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Shops in England suffer 45% DROP in footfall on first day of post-lockdown trading compared to last year

Fears for the future of England’s high streets intensified today after footfall was down by 45 per cent on Tuesday compared to the same day last year as shoppers continue to stay at home despite non-essential stores reopening.

The reopening did bring a 50 per cent rise in customers on the high street yesterday compared to the previous week, with retail experts saying the sunny 78F (26C) weather made queuing ‘a more pleasurable experience’.

But there was no huge rush to the likes of Sports Direct and Primark – unlike the scenes of huge crowds witnessed on Monday – with analysts saying the coronavirus pandemic has accelerated a shift to online shopping.

Customers turned out in force on Monday as retail parks, high streets and shopping centres reopened after a three-month shutdown due to the coronavirus crisis.

Lengthy queues of shoppers formed, many well before opening times, as people stepped out to bag a bargain or browse the rails for the first time since lockdown.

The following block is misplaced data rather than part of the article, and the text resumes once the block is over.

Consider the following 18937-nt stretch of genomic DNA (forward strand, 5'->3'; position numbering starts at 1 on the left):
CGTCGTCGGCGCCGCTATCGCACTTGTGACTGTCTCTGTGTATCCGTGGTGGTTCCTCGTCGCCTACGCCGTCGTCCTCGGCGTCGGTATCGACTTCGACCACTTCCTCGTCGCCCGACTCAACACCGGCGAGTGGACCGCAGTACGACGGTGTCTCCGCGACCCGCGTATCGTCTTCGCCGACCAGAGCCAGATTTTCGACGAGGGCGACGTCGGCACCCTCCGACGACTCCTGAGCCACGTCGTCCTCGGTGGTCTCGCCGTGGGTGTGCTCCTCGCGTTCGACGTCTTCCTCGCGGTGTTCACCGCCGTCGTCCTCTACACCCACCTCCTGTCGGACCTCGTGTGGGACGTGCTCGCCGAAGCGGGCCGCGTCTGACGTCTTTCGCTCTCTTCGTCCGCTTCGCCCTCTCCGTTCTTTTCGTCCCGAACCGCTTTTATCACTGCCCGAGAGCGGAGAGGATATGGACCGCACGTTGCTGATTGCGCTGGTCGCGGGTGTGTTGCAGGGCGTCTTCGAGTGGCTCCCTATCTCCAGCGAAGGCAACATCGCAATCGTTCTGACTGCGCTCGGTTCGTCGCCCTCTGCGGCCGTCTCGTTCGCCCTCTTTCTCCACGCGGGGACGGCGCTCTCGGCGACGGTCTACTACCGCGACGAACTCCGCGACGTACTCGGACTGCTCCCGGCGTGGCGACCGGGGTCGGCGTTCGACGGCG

Shoppers have been encouraged to be sensible and adhere to new hygiene measures and social distancing, with a Government minister saying they are beginning to reopen the economy ‘gradually and carefully’.

While shoppers generally appeared to be keeping to the two-metre distancing rule as they queued, there were images of a tightly-packed crowd outside the Nike Town store on London’s Oxford Street.

Despite the large queues, results of YouGov polling carried out earlier this month suggested just 40 per cent of people were comfortable to go back into clothes shops, and only 48 per cent think they would be able to stay the required two metres away from other shoppers.

Some 41 per cent of people said they believe it is about the right time for the shops to reopen, but 39 per cent said it was too soon.

Zoos and safari parks were also welcoming back visitors for the first time since March, places of worship can now open for private prayer while some secondary school pupils have begun returning to their classrooms.

With official figures showing the economy shrank by a fifth in April, ministers are desperate to get businesses going again to stave off another wave of job losses.                              (Source:  The Daily Mail)